As for your question about successful/renowned African type designers...there are some but not as many as there should be. Let's see: Anton and Merle Scholtz from Scholtz fonts in Durban, South Africa, Andrew van der Merwe of Cape Town, Christine Voigts of Namibian/German descent, Saki Mafundikwa of the ZIVA Institute of Zimbabwe to name a few. Oh and I also forgot myself...although I'm not world renowned yet I still am of African descent and make typefaces.

@NickShinn - What's happenin' Nick!

rubenDmarkes's picture

Oh, right… I forgot I should've searched it beforehand. Sorry. Thanks, Nick!

What's said on that other thread echoes what I already thought and concluded – that going for rough, wood-type-like stuff or even just roughly painted display letters is what's more usual, that it's a fact that there isn't a definite overall graphic identity in regards to roman type or even type in general, etc. –, but I was still looking for some opinions and ideas on this. For instance, I really don't know why, but to me Chaparral kind of suggests Africa, in a strange way, even though the name is spanish (the word actually also exists in portuguese) and the text accompanying the typeface suggests it's somehow inspired in an american landscape. I was looking/hoping for suggestions such as this one.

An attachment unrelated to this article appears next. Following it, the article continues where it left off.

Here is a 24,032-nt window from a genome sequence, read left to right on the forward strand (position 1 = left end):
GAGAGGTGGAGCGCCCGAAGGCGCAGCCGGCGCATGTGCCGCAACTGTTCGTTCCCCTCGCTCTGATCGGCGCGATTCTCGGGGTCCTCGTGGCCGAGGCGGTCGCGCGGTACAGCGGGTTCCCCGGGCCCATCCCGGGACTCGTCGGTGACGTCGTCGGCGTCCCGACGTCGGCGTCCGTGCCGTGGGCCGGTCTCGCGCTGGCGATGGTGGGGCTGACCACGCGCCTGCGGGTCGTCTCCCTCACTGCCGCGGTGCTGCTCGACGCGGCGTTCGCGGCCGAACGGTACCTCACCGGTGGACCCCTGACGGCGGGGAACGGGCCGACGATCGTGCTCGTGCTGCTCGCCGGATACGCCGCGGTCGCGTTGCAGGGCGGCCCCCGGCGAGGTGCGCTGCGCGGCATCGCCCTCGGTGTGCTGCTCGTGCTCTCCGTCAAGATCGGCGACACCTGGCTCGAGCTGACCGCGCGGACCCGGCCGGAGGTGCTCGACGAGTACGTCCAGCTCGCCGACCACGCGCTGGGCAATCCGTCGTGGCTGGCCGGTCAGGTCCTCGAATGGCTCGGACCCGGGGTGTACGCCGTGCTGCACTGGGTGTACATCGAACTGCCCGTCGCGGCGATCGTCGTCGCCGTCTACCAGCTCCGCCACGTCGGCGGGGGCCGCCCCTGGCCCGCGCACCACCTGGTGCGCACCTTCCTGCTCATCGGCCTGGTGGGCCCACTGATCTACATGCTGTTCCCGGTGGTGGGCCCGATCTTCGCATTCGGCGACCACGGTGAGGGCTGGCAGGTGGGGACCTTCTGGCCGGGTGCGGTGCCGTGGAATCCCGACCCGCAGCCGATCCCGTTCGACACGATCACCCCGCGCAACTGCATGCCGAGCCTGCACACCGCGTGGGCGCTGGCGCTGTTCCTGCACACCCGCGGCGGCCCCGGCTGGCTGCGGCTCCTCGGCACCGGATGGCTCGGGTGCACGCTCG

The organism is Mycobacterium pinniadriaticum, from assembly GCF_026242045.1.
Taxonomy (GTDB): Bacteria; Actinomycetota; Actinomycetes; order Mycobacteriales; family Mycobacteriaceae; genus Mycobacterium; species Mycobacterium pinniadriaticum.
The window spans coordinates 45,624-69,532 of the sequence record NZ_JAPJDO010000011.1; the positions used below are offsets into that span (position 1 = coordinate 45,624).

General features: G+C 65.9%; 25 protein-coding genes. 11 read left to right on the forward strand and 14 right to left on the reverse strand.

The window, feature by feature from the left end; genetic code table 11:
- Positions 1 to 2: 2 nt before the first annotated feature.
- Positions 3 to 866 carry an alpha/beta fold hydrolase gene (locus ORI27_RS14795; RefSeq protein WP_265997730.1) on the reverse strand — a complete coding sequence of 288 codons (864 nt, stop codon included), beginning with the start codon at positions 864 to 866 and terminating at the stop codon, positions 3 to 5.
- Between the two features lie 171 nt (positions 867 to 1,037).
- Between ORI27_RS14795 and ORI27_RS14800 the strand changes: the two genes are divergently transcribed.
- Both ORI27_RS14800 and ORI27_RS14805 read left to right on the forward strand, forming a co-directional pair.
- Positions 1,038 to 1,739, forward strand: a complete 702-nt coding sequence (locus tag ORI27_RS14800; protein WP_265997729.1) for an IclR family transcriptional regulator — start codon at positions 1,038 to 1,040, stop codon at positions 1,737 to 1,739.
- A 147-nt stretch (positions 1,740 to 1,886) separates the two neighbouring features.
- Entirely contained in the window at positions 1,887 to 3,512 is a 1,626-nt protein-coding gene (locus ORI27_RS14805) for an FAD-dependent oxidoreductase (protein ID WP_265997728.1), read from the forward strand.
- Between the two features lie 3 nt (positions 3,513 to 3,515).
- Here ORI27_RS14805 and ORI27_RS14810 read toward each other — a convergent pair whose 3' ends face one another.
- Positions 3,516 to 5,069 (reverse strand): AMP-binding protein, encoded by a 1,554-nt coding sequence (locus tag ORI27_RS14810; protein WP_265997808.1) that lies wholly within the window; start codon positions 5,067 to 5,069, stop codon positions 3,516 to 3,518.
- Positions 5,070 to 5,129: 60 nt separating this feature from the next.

rubenDmarkes's picture

Thank you very much, sasabonsam!

I'm aware of all that, but I was looking to go beyond that and get to the point without being stuck on that. I'm not even thinking about race or anything, I really just wanted to know how I could evoke a certain country or continent in a subtle way. No one really needs to get it or to understand it; I'm sure most people don't get that some designers are evoking England with Gill Sans in their quietly designed tea package. It's just a matter of, on the one hand, having something to hold on to while choosing the typeface, and on the other, maybe somehow suggesting the atmosphere of the continent.

dberlow's picture

Aardvark

rvavruch's picture

Also from South Africa there is Jan Erasmus, among other fonts he has made Lalibela which I am personally fond of:

http://www.cybergraphics.bz/Lalibela.html

-Rudolf

rubenDmarkes's picture

Thank you, David and Rudolf. Interesting to see Mr. Erasmus' typefaces!
I still need more time to thoroughly check the other thread that Nick mentioned and everything sasabonsam shared, though. :P

Alas, the deadline I was facing has already passed, so this isn't urgent anymore, but I'm still interested in getting some other suggestions for next time around.